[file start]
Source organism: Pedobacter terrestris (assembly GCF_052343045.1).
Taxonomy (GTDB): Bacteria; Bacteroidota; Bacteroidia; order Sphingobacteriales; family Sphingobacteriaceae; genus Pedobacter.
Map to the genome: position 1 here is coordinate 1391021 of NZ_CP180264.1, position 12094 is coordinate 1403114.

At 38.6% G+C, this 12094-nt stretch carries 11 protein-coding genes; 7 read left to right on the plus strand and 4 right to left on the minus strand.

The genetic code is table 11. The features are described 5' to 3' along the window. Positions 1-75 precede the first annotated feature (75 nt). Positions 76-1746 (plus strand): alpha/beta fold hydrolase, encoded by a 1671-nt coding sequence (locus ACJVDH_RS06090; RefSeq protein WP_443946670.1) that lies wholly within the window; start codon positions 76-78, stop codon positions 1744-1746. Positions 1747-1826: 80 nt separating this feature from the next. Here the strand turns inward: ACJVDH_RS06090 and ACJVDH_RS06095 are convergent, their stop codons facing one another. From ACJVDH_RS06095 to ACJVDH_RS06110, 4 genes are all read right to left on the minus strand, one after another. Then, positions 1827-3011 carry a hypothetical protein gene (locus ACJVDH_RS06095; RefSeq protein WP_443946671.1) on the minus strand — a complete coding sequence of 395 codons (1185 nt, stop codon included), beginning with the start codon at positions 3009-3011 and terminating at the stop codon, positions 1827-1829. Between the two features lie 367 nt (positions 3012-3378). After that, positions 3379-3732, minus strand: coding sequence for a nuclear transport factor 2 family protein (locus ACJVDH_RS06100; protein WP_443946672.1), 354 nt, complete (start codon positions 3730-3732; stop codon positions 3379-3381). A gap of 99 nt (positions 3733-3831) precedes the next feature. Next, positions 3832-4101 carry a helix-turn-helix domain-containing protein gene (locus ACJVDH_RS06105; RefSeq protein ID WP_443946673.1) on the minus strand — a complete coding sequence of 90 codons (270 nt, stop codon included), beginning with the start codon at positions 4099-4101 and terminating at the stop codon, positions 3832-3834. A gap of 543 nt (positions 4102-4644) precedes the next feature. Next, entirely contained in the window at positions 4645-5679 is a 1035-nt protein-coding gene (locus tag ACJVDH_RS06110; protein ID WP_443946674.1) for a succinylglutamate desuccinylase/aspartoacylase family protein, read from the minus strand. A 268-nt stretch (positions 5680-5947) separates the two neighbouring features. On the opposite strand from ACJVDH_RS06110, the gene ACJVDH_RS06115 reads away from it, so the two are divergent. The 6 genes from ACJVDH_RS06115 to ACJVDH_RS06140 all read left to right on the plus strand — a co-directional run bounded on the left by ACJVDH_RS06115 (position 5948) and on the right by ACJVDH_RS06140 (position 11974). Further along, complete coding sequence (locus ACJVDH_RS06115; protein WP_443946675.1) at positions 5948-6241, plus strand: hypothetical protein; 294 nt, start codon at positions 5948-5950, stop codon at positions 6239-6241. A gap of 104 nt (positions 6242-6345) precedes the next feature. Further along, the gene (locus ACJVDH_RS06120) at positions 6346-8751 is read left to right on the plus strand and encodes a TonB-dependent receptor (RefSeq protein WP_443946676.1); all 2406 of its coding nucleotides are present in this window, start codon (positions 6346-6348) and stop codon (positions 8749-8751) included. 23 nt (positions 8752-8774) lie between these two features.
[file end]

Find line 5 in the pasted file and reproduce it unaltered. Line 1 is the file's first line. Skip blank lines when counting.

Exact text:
The genetic code is table 11. The features are described 5' to 3' along the window. Positions 1-75 precede the first annotated feature (75 nt). Positions 76-1746 (plus strand): alpha/beta fold hydrolase, encoded by a 1671-nt coding sequence (locus ACJVDH_RS06090; RefSeq protein WP_443946670.1) that lies wholly within the window; start codon positions 76-78, stop codon positions 1744-1746. Positions 1747-1826: 80 nt separating this feature from the next. Here the strand turns inward: ACJVDH_RS06090 and ACJVDH_RS06095 are convergent, their stop codons facing one another. From ACJVDH_RS06095 to ACJVDH_RS06110, 4 genes are all read right to left on the minus strand, one after another. Then, positions 1827-3011 carry a hypothetical protein gene (locus ACJVDH_RS06095; RefSeq protein WP_443946671.1) on the minus strand — a complete coding sequence of 395 codons (1185 nt, stop codon included), beginning with the start codon at positions 3009-3011 and terminating at the stop codon, positions 1827-1829. Between the two features lie 367 nt (positions 3012-3378). After that, positions 3379-3732, minus strand: coding sequence for a nuclear transport factor 2 family protein (locus ACJVDH_RS06100; protein WP_443946672.1), 354 nt, complete (start codon positions 3730-3732; stop codon positions 3379-3381). A gap of 99 nt (positions 3733-3831) precedes the next feature. Next, positions 3832-4101 carry a helix-turn-helix domain-containing protein gene (locus ACJVDH_RS06105; RefSeq protein ID WP_443946673.1) on the minus strand — a complete coding sequence of 90 codons (270 nt, stop codon included), beginning with the start codon at positions 4099-4101 and terminating at the stop codon, positions 3832-3834. A gap of 543 nt (positions 4102-4644) precedes the next feature. Next, entirely contained in the window at positions 4645-5679 is a 1035-nt protein-coding gene (locus tag ACJVDH_RS06110; protein ID WP_443946674.1) for a succinylglutamate desuccinylase/aspartoacylase family protein, read from the minus strand. A 268-nt stretch (positions 5680-5947) separates the two neighbouring features. On the opposite strand from ACJVDH_RS06110, the gene ACJVDH_RS06115 reads away from it, so the two are divergent. The 6 genes from ACJVDH_RS06115 to ACJVDH_RS06140 all read left to right on the plus strand — a co-directional run bounded on the left by ACJVDH_RS06115 (position 5948) and on the right by ACJVDH_RS06140 (position 11974). Further along, complete coding sequence (locus ACJVDH_RS06115; protein WP_443946675.1) at positions 5948-6241, plus strand: hypothetical protein; 294 nt, start codon at positions 5948-5950, stop codon at positions 6239-6241. A gap of 104 nt (positions 6242-6345) precedes the next feature. Further along, the gene (locus ACJVDH_RS06120) at positions 6346-8751 is read left to right on the plus strand and encodes a TonB-dependent receptor (RefSeq protein WP_443946676.1); all 2406 of its coding nucleotides are present in this window, start codon (positions 6346-6348) and stop codon (positions 8749-8751) included. 23 nt (positions 8752-8774) lie between these two features.